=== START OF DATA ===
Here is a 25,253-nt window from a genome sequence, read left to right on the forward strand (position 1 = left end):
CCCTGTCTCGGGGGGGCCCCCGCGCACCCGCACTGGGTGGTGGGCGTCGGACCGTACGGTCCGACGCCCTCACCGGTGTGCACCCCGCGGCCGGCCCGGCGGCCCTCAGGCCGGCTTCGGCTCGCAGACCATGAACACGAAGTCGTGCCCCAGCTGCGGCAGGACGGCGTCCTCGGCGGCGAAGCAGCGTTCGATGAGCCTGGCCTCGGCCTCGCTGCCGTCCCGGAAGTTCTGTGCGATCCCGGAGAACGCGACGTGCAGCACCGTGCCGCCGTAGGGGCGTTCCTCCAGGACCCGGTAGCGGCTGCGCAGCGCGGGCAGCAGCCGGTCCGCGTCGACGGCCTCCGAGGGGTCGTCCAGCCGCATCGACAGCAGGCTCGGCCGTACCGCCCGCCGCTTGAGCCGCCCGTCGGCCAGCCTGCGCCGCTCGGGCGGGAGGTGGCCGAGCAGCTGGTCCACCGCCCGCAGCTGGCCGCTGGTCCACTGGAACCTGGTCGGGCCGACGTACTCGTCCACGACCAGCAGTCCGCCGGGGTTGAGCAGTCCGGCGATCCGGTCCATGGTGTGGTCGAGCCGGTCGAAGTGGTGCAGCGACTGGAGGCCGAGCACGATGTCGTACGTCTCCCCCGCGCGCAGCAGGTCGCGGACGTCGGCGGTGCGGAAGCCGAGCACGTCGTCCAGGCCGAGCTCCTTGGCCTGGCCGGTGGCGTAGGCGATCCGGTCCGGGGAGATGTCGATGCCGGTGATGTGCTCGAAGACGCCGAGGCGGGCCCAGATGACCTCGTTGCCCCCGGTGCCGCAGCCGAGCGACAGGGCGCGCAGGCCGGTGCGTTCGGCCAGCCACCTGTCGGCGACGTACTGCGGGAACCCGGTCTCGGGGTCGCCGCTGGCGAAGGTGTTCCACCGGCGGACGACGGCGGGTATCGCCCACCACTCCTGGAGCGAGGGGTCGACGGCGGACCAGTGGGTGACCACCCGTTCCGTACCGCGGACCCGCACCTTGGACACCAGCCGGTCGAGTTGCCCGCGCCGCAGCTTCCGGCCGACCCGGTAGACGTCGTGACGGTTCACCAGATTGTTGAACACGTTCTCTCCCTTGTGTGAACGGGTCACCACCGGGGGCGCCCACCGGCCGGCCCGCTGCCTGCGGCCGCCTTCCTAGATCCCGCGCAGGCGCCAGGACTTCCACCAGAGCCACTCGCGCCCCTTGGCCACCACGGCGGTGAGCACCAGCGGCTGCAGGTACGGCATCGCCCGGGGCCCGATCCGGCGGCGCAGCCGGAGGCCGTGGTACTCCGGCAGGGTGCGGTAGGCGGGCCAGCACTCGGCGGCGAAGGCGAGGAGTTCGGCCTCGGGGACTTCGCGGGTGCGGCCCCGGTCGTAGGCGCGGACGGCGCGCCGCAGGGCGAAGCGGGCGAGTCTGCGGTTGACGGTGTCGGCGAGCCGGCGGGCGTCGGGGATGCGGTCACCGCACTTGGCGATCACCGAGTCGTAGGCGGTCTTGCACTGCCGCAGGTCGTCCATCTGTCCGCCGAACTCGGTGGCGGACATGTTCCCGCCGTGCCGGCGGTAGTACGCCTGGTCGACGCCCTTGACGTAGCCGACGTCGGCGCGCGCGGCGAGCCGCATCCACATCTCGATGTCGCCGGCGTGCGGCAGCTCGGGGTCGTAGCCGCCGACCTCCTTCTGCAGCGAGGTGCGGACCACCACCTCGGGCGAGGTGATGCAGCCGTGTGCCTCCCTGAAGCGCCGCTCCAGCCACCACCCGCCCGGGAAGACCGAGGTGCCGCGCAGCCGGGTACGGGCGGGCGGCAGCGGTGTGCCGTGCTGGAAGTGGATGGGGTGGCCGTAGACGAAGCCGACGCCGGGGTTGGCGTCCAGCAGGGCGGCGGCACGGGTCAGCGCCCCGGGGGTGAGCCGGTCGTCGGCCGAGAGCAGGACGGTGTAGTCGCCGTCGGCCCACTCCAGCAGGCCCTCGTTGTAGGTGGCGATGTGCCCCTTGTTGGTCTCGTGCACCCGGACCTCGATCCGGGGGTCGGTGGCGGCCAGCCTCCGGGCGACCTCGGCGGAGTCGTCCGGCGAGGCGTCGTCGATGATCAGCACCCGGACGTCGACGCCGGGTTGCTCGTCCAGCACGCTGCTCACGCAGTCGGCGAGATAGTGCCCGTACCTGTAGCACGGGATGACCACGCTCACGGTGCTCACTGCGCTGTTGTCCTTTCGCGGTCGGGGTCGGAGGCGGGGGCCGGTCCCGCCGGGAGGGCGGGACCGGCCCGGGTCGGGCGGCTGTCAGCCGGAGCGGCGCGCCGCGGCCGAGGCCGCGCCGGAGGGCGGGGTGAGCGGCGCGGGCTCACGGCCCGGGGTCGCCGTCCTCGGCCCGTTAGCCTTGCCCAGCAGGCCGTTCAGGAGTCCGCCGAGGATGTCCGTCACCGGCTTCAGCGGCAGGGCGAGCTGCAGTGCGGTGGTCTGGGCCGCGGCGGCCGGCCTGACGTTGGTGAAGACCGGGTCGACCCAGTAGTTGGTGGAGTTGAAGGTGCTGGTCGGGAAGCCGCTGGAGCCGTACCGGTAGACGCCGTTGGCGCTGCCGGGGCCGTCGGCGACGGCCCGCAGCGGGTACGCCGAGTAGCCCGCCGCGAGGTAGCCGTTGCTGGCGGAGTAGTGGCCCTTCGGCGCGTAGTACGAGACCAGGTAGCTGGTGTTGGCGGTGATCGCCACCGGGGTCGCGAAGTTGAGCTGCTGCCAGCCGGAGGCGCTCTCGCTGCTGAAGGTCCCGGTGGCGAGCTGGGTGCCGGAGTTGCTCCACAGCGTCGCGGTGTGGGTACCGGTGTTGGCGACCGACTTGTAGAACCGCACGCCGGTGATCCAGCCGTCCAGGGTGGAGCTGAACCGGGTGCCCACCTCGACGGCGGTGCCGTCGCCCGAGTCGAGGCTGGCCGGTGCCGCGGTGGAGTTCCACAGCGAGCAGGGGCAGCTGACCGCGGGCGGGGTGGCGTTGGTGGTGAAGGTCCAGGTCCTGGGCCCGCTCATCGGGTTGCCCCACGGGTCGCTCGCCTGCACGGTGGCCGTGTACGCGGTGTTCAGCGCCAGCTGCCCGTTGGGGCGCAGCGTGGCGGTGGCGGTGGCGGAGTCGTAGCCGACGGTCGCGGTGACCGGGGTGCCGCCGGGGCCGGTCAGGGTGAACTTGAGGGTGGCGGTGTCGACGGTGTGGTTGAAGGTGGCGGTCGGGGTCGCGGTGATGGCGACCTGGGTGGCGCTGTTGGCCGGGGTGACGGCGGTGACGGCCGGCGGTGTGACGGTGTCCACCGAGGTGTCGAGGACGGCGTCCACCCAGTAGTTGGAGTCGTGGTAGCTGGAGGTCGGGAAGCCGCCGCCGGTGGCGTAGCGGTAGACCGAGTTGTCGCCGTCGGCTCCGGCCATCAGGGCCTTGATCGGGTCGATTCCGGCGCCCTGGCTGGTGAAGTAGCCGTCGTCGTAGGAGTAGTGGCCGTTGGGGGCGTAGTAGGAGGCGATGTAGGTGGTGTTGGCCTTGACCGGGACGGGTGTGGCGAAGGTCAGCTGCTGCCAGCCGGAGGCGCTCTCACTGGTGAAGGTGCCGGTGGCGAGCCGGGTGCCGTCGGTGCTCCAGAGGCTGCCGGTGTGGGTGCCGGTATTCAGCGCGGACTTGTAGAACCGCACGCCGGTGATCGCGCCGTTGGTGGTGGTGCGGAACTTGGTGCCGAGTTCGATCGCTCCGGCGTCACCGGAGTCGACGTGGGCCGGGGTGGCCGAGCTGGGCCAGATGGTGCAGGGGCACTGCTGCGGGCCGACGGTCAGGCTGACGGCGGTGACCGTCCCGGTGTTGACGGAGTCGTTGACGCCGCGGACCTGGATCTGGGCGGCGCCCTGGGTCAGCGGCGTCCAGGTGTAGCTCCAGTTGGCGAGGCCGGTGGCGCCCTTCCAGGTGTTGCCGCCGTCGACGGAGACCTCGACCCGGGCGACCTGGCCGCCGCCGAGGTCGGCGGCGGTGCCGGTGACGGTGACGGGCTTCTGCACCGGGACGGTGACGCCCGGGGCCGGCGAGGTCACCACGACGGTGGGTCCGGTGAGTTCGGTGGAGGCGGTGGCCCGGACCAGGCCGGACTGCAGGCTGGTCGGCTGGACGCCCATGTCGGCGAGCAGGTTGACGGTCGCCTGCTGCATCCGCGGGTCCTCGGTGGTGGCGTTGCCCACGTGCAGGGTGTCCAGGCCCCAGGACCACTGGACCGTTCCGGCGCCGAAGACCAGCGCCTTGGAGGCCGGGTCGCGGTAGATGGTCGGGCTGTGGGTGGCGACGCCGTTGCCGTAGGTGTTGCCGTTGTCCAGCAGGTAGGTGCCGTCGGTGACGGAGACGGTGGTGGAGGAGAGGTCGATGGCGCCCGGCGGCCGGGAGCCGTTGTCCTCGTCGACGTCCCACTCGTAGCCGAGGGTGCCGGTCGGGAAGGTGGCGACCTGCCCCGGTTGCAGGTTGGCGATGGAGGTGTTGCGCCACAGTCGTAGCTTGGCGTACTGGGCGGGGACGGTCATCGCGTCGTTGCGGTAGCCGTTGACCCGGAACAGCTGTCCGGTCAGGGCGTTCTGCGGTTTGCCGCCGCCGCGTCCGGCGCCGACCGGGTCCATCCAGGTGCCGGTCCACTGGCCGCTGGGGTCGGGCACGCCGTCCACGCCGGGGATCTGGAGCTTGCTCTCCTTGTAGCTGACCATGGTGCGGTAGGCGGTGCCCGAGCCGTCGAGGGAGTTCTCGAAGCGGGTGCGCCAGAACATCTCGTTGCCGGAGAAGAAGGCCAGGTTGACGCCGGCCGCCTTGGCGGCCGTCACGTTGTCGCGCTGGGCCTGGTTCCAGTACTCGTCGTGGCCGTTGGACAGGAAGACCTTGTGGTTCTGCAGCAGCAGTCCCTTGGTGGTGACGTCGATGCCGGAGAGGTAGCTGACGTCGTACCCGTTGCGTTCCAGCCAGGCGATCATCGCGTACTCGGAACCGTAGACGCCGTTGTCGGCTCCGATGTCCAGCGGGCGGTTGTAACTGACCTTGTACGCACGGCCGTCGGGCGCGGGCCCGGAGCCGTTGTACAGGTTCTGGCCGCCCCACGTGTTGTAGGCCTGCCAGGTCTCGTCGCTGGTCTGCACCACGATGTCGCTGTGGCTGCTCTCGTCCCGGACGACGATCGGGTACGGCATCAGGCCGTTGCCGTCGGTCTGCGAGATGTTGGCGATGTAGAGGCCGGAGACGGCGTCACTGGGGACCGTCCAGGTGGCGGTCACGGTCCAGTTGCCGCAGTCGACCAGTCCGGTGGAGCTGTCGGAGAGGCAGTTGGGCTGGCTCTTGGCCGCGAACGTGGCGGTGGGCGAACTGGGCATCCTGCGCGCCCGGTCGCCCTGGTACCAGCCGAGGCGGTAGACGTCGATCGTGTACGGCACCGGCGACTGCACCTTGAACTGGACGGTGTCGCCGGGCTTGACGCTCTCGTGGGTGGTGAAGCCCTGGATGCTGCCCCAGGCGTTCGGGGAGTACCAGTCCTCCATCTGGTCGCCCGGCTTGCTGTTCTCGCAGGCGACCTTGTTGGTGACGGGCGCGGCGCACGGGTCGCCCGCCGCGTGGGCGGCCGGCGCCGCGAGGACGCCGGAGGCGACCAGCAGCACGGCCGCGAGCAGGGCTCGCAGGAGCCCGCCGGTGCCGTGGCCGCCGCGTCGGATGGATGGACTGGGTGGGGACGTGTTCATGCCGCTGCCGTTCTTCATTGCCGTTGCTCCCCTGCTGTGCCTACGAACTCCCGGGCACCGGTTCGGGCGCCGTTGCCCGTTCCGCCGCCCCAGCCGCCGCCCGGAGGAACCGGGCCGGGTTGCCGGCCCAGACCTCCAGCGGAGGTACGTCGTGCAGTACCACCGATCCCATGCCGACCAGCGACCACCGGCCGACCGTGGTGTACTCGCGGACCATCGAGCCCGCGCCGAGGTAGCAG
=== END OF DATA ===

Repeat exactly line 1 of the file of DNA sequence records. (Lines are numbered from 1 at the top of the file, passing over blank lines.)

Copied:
Here is a 25,253-nt window from a genome sequence, read left to right on the forward strand (position 1 = left end):